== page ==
Who “won” the European Parliament elections?
With almost every result in, we can confirm that these elections have been a big success for the Brexit Party.
Nigel Farage’s new party won 32 per cent of the popular vote, or more than 5.2 million votes. Under the proportional representation system used to allocate seats, that means The Brexit Party gets the most MEPs in Britain: 29.
The Lib Dems saw their share of the vote surge, while both Labour and the Conservatives lost ground.
Does this mean the Brexit Party will clean up at the next general election?
Previous experience suggests that Mr Farage should not be measuring the curtains for Number 10 Downing Street yet.
This is partly because people tend to vote very differently in European Parliament elections than in Westminster elections, and partly because of the quirks of Britain’s First Past the Post electoral system.
Bad predictor of voter behaviour
In recent years, EU elections have proved to be a poor predictor of how people vote in subsequent Westminster elections.
In the 2014 EU elections, Ukip got the biggest share of the popular vote: 27.5 per cent. Labour came second and the Conservatives were beaten into third place.
But in the General Election that followed, David Cameron’s Conservatives got the biggest share of the popular vote and Ukip only got 12.6 per cent – less than half the share they managed in the EU vote the year before.
In fact, only once in the last 20 years has the result of an EU election correctly predicted the winning share of the popular vote in the next General Election: when David Cameron’s Conservatives won in 2009 and again in 2010.
The latest opinion polls that asked people how they would vote in the next General Election have put support for the Brexit Party at between 12 and 20 per cent, much less than the 32 per cent they won in the EU elections.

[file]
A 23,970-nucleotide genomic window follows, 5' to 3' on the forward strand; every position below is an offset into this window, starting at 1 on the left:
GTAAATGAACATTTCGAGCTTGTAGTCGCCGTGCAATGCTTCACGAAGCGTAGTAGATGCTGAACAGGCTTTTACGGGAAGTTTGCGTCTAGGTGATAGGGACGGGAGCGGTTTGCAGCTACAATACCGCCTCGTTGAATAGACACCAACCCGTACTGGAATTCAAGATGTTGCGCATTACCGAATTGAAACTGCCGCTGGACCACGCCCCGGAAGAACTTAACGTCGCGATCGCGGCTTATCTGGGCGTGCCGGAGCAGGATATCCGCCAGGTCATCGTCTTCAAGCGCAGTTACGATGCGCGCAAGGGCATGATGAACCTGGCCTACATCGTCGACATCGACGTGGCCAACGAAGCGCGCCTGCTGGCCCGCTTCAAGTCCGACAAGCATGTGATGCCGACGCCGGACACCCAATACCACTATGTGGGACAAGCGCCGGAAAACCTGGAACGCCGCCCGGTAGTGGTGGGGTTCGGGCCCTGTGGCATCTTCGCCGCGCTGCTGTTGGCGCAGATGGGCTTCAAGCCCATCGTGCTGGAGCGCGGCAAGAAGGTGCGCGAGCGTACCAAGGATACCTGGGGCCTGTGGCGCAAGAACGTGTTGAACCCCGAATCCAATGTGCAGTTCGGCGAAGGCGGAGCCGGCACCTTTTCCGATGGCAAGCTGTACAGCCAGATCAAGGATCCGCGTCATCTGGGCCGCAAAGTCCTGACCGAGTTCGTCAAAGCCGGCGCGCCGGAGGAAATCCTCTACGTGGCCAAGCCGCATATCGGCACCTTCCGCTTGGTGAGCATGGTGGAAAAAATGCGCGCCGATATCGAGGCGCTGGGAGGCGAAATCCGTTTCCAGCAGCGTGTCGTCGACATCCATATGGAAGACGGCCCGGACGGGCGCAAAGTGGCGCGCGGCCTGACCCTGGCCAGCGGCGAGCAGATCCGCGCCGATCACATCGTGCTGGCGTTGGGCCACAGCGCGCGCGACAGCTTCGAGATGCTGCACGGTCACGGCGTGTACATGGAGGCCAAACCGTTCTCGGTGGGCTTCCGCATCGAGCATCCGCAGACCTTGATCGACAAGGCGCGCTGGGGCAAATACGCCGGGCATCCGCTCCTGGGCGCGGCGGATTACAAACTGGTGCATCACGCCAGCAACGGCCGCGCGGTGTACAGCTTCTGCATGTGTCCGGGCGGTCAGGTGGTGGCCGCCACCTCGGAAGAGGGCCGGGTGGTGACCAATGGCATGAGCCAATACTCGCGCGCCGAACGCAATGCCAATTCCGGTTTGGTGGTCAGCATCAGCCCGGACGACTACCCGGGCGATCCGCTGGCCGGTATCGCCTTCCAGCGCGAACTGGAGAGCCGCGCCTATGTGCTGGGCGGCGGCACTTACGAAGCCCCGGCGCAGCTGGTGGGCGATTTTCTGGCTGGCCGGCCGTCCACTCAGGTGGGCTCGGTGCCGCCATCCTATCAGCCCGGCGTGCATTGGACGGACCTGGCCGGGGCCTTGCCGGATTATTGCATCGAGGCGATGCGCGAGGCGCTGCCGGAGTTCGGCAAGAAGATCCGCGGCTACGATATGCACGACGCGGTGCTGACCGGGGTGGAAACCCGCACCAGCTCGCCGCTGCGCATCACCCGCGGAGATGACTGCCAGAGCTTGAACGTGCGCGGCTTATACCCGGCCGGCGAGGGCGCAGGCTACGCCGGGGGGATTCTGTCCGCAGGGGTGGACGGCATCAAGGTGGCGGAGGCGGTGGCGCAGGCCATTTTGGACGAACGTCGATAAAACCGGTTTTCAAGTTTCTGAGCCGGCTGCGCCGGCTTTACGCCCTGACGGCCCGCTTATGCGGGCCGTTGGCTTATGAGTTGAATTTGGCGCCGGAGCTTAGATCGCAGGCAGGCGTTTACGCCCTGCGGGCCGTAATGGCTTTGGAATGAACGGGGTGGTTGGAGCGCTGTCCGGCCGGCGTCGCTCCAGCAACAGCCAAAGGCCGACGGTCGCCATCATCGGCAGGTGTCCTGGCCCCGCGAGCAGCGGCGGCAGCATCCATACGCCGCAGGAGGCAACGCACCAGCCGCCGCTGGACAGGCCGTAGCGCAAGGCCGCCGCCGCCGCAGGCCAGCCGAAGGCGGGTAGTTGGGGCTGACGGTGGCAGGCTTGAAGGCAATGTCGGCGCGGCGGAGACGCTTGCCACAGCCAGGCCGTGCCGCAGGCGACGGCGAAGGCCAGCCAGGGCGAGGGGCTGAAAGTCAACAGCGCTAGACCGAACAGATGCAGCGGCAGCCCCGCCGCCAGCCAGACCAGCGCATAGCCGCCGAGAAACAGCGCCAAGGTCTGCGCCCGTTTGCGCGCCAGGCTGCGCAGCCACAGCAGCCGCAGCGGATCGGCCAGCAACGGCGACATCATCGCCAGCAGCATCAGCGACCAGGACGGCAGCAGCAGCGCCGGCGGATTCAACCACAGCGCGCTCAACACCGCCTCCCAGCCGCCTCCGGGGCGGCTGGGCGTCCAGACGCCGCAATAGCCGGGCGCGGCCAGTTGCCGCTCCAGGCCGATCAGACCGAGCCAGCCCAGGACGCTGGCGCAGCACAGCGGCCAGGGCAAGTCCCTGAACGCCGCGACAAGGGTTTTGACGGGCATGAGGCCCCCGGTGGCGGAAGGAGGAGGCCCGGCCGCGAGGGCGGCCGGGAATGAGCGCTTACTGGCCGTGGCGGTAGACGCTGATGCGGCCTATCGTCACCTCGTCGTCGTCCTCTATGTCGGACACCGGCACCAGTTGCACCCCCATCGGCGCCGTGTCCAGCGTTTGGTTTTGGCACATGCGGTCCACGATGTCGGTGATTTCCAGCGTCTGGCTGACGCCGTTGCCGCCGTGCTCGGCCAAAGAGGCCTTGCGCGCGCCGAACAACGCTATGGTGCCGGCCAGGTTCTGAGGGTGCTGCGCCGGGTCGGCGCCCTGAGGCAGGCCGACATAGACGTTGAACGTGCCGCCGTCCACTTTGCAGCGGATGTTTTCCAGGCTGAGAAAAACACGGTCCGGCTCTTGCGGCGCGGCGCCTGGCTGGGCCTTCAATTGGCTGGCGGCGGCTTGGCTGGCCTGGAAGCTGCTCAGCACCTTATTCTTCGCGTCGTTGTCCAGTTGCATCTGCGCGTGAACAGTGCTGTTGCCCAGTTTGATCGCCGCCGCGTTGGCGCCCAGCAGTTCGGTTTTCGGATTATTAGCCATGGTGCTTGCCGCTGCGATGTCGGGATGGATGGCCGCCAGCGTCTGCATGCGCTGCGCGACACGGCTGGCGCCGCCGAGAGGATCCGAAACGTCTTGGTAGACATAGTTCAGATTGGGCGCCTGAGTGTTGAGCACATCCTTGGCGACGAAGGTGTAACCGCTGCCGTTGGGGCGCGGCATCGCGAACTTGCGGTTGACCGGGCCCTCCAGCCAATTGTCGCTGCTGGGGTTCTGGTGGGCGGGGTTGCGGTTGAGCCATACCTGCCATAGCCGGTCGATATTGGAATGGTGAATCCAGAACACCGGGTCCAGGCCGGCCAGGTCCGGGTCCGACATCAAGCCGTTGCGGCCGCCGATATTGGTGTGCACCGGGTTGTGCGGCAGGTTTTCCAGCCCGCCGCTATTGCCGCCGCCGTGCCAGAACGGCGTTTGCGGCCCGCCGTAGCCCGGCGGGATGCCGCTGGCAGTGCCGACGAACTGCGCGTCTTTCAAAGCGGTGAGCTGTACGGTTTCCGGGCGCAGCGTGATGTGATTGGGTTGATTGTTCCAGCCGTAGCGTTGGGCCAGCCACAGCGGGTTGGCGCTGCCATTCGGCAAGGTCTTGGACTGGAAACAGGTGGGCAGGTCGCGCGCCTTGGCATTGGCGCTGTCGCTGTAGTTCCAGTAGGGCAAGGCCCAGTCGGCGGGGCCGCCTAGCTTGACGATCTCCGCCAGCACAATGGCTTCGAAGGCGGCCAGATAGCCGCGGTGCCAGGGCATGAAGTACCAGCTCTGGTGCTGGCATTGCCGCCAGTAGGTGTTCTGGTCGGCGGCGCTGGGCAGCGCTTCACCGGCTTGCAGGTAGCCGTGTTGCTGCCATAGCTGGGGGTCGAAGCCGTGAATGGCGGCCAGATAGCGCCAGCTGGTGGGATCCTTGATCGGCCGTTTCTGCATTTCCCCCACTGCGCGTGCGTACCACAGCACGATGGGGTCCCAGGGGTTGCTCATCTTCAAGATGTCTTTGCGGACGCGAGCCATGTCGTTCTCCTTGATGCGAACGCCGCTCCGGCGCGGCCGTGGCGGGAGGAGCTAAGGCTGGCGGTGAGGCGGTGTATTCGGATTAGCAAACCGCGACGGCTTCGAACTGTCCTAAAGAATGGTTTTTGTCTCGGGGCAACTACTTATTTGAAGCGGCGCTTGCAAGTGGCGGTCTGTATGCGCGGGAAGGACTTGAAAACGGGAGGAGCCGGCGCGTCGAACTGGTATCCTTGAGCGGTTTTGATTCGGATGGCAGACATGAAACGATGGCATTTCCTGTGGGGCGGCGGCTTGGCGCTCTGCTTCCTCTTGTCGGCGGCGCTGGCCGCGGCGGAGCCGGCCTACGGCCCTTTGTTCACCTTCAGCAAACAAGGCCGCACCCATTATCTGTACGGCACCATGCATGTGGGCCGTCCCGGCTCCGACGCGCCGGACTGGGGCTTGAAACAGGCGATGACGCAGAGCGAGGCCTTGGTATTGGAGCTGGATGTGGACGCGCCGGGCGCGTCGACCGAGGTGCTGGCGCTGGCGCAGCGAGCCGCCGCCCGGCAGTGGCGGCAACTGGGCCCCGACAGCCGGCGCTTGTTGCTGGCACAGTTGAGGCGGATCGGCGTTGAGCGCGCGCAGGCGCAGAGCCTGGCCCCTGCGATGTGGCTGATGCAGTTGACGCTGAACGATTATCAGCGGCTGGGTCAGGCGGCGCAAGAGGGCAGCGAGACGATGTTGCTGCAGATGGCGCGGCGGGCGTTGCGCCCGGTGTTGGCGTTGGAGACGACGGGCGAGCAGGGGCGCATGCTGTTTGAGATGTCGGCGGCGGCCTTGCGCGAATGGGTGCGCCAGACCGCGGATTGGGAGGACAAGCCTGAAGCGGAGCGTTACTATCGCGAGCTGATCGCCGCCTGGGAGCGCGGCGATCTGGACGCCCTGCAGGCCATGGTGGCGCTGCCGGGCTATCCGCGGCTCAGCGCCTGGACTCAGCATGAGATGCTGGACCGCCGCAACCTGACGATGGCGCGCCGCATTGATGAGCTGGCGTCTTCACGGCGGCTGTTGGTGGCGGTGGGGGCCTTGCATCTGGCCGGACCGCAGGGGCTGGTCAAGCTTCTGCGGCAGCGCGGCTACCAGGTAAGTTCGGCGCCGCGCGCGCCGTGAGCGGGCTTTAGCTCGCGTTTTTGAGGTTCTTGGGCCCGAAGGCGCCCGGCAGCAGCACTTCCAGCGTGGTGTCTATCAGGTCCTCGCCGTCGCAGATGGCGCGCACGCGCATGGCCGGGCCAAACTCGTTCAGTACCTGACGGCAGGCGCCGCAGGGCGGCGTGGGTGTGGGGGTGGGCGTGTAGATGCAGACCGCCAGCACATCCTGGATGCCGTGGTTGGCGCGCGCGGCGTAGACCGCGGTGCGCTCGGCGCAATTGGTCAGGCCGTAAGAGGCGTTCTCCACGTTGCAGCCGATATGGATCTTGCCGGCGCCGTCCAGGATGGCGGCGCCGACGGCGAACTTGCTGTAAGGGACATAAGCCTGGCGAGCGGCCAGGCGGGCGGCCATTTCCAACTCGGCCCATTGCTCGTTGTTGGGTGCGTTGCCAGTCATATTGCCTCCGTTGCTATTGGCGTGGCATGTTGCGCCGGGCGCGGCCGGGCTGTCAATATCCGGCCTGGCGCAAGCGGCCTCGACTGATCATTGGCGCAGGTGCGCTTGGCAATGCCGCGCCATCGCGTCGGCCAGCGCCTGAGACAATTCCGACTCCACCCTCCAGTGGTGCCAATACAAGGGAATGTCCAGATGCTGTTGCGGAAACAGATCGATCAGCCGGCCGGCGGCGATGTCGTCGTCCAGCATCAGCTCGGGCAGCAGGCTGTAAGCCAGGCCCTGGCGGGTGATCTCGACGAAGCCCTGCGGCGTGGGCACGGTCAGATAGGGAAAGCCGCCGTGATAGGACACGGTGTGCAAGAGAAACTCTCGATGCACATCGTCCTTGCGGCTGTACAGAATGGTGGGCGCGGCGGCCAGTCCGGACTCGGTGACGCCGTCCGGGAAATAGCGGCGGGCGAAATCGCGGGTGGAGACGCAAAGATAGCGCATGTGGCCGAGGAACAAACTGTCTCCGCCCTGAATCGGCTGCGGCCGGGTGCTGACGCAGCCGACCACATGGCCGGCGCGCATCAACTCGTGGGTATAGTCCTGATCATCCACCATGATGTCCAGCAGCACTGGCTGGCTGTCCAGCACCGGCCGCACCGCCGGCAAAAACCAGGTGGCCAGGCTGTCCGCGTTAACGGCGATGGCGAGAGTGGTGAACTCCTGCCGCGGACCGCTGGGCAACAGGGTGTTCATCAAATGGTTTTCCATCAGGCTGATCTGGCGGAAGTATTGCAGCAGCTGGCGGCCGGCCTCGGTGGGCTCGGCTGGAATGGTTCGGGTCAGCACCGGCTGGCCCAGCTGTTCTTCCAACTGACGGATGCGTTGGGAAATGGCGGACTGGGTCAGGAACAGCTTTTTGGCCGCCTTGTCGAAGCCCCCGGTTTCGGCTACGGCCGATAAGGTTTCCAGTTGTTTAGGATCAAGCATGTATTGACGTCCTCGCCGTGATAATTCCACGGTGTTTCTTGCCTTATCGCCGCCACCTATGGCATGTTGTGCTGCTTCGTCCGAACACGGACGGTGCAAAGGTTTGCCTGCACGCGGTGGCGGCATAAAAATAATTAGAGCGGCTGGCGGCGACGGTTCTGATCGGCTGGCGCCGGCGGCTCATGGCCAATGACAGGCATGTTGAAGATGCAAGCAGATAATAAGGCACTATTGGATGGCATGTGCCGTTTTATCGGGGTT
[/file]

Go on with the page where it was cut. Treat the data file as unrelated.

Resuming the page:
First Past the Post
The way Westminster elections are decided adds a second difficulty for smaller parties like The Brexit Party.
We don’t use a proportional representation system – where the share of seats in parliament is closely linked to the share of the total votes case.
If we did, Ukip would have got around 80 MPs in the 2015 General Election. Under First Past the Post, Nigel Farage’s previous party got just one seat in the Commons.
Under First Past the Post, a lot of popular support for a party can be wasted as votes go to losing candidates. In 2015, Ukip came second in 120 constituencies, which meant a huge number of votes did not lead to the return of a candidate.
There are two reasons why the EU results don’t tell us much about what will happen in the next parliamentary elections.
People vote differently in Westminster elections, and the votes they cast don’t win as many seats as you might expect.
The website Electoral Calculus tries to solve both problems by using the share of the vote suggested by opinion polling, not EU elections, and then running it through a model of the First Past the Post system.
The site’s current prediction is that, like Ukip in 2015, The Brexit Party will only win one seat in the next General Election.
Of course, we have to heavily caveat all this by saying that opinion polls have been wrong many times in recent years, and the political landscape is changing so quickly that only a very brave pundit would call the result of the next General Election with too much confidence.